Vertical Development

Seeing The Great Resignation Within The Great Arc of Life

Something has shifted within me the last few days that is making me consider doing a complete pivot with regards to how I approach my work and market myself. It arose after reading an extensive article that was written by McKinsey & Company in 2022 that talks about The Great Resignation (aka Great Attrition, Great Renegotiation) and the new talent pools arising from it.

While the paper was an amazing read (because it highlighted how workers are not just quitting jobs but they’re quitting entire industries to move to other ones), what really caught my attention was the latter part of it. It describes how the current workforce talent pool has splintered and becoming more complex by shifting into two primary groups: traditionalists and non-traditionalists. When reading this, I was basically dumbstruck because what it was describing sounded very similar to the difference between Socialized Minds and Self-Authoring Minds as described by Robert Kegan’s work.

For example, while it broke down non-traditionalists into four personas (i.e. Do-It-Yourselfers, Caregivers, Idealists, Relaxers) of different age groups, a common characteristic of these people is that they seem to be all valuing more freedom, autonomy, flexibility, and purpose in their work, not too mention wanting a greater focus on their health and well-being in their career development. In comparison, traditionalists often aren’t willing to strive or bargain for these things because they’re more risk-averse, thus they’re happy with just having a decent salary, good job title, and status at their company.

To understand the shift that’s occurring here in greater detail, it helps to focus on the values that people feel like they need to progress further in their work and development (as noted by this quote from the article below).

To navigate this new playing field successfully, hiring managers can look beyond the current imbalance in labor supply and demand and consider what different segments of workers want and how best to engage them. 

To do this, employers should understand the common themes that reveal what people most value, or most dislike, about a job. For instance, it cannot be overstated just how influential a bad boss can be in causing people to leave. And while in the past an attractive salary could keep people in a job despite a bad boss, that is much less true now than it was before the pandemic. Our survey shows that uncaring and uninspiring leaders are a big part of why people left their jobs, along with a lack of career development. Flexibility, on the other hand, is a top motivator and reason for staying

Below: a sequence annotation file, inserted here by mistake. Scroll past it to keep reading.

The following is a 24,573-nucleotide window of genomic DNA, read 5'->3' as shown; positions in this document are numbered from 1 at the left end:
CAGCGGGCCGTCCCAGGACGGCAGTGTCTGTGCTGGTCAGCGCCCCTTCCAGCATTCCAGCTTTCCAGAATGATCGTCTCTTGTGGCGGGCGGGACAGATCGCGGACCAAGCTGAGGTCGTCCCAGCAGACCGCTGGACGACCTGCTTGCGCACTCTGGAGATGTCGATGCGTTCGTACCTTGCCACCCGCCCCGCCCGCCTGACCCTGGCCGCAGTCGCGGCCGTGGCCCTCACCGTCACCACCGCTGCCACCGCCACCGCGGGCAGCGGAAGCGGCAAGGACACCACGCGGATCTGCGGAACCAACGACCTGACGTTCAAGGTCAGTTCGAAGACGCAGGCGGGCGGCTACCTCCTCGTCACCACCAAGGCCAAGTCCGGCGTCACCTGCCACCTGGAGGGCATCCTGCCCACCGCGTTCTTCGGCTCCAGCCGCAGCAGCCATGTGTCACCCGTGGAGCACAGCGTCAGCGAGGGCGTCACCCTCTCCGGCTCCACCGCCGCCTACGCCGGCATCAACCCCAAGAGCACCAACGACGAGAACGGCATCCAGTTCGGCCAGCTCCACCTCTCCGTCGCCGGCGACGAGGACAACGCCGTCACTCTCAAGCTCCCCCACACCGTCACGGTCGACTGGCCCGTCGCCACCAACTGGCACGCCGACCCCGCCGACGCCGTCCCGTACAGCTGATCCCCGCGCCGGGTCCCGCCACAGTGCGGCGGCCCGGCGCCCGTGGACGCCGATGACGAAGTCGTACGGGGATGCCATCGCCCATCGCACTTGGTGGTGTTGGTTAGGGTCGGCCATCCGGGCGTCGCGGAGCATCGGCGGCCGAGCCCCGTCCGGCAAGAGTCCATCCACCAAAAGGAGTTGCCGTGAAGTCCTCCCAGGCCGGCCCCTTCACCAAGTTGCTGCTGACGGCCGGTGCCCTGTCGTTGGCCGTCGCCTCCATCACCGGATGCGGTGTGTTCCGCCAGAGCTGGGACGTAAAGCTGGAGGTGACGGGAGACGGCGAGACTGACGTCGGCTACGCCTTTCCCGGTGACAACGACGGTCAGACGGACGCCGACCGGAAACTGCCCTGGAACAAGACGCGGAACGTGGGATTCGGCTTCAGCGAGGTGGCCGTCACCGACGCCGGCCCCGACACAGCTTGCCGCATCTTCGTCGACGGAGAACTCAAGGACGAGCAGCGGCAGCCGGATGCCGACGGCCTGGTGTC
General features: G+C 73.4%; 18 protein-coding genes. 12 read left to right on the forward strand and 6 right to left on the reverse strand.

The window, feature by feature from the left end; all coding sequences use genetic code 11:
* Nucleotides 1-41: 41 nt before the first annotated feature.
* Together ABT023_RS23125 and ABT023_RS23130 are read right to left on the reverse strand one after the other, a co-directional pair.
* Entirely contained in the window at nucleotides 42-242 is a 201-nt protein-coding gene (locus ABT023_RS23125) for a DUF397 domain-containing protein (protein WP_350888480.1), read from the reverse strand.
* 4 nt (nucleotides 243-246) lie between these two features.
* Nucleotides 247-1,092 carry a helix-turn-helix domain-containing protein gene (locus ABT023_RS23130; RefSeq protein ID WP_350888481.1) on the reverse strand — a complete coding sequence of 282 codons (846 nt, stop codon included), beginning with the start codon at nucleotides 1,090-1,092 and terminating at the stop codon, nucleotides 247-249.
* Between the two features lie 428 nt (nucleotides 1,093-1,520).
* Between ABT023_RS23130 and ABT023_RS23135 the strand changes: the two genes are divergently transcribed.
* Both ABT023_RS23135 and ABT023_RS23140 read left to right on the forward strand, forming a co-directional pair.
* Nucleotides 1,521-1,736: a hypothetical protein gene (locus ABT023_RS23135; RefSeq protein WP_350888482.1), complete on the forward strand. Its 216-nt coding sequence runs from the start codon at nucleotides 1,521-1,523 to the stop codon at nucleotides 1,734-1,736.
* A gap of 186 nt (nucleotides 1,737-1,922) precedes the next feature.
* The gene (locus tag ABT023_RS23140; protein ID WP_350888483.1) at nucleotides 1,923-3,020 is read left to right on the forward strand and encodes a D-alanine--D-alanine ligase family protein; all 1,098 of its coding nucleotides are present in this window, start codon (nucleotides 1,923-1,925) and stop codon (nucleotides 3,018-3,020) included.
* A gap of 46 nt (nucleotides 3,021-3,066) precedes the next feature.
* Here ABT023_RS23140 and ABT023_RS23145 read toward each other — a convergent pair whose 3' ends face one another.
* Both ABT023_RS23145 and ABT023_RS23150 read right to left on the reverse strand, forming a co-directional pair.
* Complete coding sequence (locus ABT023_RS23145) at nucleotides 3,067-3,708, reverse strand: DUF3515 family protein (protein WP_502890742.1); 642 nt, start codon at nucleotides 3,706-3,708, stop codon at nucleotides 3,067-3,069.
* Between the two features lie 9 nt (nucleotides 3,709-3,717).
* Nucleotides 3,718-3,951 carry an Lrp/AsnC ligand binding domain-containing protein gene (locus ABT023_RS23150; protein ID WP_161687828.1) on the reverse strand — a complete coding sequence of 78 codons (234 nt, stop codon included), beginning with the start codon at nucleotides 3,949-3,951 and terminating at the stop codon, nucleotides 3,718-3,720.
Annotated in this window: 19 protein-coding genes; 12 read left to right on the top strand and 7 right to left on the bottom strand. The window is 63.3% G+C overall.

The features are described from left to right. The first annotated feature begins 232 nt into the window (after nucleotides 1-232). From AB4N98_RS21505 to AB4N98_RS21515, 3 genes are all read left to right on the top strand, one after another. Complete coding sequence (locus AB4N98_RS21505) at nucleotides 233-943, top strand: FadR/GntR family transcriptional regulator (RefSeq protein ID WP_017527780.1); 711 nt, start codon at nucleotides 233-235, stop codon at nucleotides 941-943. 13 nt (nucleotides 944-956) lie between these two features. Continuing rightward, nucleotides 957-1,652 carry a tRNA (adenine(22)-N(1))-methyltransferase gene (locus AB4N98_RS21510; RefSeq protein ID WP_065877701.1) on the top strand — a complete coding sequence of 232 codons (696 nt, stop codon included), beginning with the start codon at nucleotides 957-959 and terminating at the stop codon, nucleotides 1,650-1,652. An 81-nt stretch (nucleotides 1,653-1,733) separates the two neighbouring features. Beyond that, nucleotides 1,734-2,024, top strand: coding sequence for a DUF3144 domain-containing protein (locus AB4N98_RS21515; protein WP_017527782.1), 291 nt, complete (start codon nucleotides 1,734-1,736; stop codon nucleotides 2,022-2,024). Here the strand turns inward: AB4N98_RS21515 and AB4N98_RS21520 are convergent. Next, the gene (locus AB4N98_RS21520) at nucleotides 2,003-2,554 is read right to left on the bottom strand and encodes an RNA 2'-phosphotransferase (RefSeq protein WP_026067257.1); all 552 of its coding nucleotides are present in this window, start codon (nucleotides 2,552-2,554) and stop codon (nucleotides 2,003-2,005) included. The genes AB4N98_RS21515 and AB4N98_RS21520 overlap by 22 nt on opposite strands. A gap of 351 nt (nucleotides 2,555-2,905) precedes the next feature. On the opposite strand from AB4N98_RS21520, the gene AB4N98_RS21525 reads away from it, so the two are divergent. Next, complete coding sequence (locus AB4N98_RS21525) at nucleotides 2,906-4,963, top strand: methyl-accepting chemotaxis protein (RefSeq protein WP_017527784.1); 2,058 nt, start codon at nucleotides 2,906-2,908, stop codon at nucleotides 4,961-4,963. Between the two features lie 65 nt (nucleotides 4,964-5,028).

Why this is important is that it directly correlates with vertical development and how our values change as we “level up” our consciousness and move from one stage of development to another. Richard Barrett has an awesome chart that shows this in greater detail below. Not only does it show the newer positive values one desires as they level up, it also shows the limiting values at lower levels that one is looking to step away from. Note how this corresponds with what people are looking for within organizations right now and what they wish to avoid in companies now (often represented by potentially toxic leaders and culture).

Levels of Consciousness, Barrett Academy for the Advancement of Human Values

And what’s most remarkable of all is how this chart and its attributes correlate with what I said above about how traditionalists are like Socialized Minds and non-traditionalists are like Self-Authoring Minds. In effect, traditionalists as Socialized Minds would be those who have reached level 3 (recognition, self-esteem) above. In comparison, non-traditionalists as Self-Authoring Minds would be those who have stepped beyond level 3 and are now desiring the values associated with level 4 (freedom, autonomy) and 5 (meaning).

This is why this extensive article seems so profound to me. For the longest time, I’ve been harping that we need to help people to “level up” their consciousness, awareness, and perception, thus enabling us to collectively tackle the more complex issues arising within our world today. But what’s happening here is almost the reverse. The increasing complexities and challenges within the world of work are causes people to seriously question the way that work works and making them desire to “level up” and strive for something better.

To put it another way, I believed my challenge before was trying to make people understand the deeper complexities and paradoxes of vertical development. What if it isn’t? What if my work is simply making people aware of the vertical development that is going on all around them and within their lives already? In doing so, it can help them to see a larger context and framework to life that they can begin to navigate with beyond their current limited frameworks or mindsets that often don’t describe what’s off the unknown, uncertain edge of their worldview and beyond the horizon of their mind.

By Nollind Whachell

From playing within imaginary worlds to imagining a world of play.

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